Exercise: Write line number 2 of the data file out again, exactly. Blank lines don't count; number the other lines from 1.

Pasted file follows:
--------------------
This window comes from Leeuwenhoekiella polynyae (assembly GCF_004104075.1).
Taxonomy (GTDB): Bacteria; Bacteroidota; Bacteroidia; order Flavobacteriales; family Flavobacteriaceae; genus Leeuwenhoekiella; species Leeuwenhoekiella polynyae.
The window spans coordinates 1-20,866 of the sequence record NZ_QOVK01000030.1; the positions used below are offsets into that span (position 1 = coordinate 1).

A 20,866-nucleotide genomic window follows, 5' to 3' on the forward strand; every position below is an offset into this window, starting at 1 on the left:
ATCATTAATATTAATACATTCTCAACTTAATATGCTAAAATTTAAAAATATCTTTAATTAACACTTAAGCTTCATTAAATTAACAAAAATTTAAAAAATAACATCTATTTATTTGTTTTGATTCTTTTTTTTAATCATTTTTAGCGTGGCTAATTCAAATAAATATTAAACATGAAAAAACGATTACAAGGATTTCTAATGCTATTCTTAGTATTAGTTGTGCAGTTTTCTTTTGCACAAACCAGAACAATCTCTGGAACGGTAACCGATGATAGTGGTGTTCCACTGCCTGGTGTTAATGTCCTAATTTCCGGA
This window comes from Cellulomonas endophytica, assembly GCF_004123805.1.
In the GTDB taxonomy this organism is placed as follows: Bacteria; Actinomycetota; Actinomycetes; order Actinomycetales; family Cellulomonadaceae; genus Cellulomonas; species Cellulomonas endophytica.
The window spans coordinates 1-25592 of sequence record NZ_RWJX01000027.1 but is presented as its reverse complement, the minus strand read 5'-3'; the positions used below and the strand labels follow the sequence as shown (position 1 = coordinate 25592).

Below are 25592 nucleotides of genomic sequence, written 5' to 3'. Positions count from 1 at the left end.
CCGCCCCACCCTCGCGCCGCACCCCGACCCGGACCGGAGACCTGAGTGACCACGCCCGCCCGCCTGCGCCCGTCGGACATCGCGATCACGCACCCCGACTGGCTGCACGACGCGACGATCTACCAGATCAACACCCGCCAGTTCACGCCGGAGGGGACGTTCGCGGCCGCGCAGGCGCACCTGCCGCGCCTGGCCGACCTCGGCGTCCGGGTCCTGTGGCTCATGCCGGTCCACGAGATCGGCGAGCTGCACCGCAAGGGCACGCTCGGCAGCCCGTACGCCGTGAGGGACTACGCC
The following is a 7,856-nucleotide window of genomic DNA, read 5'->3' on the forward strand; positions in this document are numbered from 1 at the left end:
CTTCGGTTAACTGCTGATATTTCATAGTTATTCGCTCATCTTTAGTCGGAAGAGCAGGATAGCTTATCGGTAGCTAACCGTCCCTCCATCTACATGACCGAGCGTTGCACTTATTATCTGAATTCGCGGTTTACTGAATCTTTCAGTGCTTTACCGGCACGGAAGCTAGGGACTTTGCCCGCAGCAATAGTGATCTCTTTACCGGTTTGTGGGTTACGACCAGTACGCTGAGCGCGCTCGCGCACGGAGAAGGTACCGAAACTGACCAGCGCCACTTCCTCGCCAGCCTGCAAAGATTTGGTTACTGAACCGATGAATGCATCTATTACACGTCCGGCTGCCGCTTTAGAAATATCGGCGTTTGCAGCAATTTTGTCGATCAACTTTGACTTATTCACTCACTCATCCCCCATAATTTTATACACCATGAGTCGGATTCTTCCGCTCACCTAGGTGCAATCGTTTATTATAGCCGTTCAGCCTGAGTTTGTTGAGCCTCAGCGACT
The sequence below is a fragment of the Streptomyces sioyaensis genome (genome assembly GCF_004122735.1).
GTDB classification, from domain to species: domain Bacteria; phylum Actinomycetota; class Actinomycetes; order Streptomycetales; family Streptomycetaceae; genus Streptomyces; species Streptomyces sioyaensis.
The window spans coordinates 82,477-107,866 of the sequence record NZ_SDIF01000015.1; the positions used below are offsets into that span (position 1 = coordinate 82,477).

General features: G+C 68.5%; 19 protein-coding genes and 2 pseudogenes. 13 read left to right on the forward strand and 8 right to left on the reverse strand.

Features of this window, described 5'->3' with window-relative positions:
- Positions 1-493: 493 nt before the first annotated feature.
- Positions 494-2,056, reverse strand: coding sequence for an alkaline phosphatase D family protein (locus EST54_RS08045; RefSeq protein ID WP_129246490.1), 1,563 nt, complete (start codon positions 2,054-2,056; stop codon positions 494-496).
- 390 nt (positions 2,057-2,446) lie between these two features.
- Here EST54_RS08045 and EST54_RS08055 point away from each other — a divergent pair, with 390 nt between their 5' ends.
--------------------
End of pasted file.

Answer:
Taxonomy (GTDB): Bacteria; Bacteroidota; Bacteroidia; order Flavobacteriales; family Flavobacteriaceae; genus Leeuwenhoekiella; species Leeuwenhoekiella polynyae.